Management : All the patients underwent frontotemporal craniotomy along with orbitozygomatic osteotomy. The tumour was located epidurally, within the cavernous sinus in all the cases and was approached through both subtemporal and transsylvian routes. Tumour decompression was performed using microneurosurgical techniques. CUSA and micro-CUSA was used in all the cases. Microvascular doppler was useful to ascertain the position of the internal carotid artery during tumour decompression. Care was taken to preserve the cranial nerves whenever possible. Radical excision (>90%) of the tumour was performed in 4 cases and partial excision in one case (case 4). In the latter, radical excision was not possible due to high vascularity of the tumour. In all the cases, the tumour was shaved around the carotid artery to the extent possible. In 3 cases, where the tumour was extending into the orbit, the superior orbital fissure was drilled epidurally and the incision over the dura was extended into the orbit over the tenon's capsule. Following this, excision of the intraorbital portion was achieved. Histopathology, in all the cases was suggestive of neurofibroma.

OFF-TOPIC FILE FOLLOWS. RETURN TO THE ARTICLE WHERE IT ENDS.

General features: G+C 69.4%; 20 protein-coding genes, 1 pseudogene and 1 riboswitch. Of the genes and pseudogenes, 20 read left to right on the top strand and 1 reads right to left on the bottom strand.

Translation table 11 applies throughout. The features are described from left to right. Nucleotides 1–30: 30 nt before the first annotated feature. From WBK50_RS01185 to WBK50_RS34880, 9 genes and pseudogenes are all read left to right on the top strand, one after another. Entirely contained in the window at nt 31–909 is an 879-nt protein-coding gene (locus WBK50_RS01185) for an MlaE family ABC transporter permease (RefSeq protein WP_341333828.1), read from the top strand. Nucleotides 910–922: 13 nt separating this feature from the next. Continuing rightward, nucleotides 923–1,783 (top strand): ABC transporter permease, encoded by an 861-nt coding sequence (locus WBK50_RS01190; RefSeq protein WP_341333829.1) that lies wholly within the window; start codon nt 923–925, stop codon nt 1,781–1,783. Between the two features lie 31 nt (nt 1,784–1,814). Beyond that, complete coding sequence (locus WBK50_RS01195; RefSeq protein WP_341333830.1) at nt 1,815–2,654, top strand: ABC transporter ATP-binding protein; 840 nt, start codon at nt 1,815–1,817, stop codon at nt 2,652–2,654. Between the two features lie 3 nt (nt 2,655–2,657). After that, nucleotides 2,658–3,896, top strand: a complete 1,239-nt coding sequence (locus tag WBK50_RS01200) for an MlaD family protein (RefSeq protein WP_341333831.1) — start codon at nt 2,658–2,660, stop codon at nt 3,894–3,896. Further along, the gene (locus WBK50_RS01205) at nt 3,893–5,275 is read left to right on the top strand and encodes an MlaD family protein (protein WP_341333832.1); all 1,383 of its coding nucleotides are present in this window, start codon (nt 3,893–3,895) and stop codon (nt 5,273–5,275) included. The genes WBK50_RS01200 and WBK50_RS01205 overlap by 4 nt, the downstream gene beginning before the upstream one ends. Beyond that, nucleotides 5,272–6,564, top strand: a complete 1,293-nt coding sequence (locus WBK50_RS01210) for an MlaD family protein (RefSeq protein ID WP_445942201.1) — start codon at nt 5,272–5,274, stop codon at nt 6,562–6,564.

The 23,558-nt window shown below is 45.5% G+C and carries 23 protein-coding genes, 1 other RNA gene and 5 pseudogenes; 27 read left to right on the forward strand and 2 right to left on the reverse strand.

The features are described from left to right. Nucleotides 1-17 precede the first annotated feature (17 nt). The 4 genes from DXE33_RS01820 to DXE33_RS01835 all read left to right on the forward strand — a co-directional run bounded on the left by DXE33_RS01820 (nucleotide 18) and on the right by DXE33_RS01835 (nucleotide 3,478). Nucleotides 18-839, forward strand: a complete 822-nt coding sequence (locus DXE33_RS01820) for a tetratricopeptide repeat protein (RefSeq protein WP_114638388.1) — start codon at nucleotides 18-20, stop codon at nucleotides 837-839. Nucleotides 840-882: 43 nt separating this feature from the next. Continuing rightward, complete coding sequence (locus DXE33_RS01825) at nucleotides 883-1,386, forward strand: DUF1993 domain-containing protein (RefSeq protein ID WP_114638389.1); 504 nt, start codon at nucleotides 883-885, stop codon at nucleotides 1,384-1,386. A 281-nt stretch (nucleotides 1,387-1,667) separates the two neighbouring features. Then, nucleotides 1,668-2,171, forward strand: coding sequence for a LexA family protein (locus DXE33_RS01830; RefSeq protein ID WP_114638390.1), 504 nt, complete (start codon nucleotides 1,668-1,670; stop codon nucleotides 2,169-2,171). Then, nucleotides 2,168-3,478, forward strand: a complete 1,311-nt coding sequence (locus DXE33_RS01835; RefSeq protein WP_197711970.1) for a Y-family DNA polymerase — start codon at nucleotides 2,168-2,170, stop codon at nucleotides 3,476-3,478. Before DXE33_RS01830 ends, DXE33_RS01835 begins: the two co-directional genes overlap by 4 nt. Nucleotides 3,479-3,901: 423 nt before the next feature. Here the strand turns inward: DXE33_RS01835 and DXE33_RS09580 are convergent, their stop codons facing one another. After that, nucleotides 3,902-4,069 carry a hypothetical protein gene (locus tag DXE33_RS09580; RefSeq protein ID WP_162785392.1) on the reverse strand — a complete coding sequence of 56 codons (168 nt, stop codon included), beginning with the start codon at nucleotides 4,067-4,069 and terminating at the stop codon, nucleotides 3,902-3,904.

Results and followup : Postoperatively patients were put on steroids and anticonvulsants. Antibiotics were administered in patients where surgery lasted for more than 6 hours. All the patients developed complete ophthalmoplegia following surgery, which improved subsequently, beginning from the 2nd week. The follow-up ranged from 6 months to 4 years. During the follow-up, cranial nerve palsies improved completely in two patients (cases 1 and 3). Partial improvement in 3rd nerve paresis was noted in one patient, while there was no improvement in the other two. There was no other preoperative morbidity and mortality. Postoperative imaging was performed in all cases (MRI in 3 cases and CT scans in 2 cases). There was no residual tumour in 2 cases (cases 1 and 3), a small residual tumour was seen around the carotid in two cases, while significant residual tumour was present in one case (case 4). The latter is being followed up now for more than 1 year with repeat CT scans, which do not show any increase in the size of the tumour.




  ::   DiscussionTop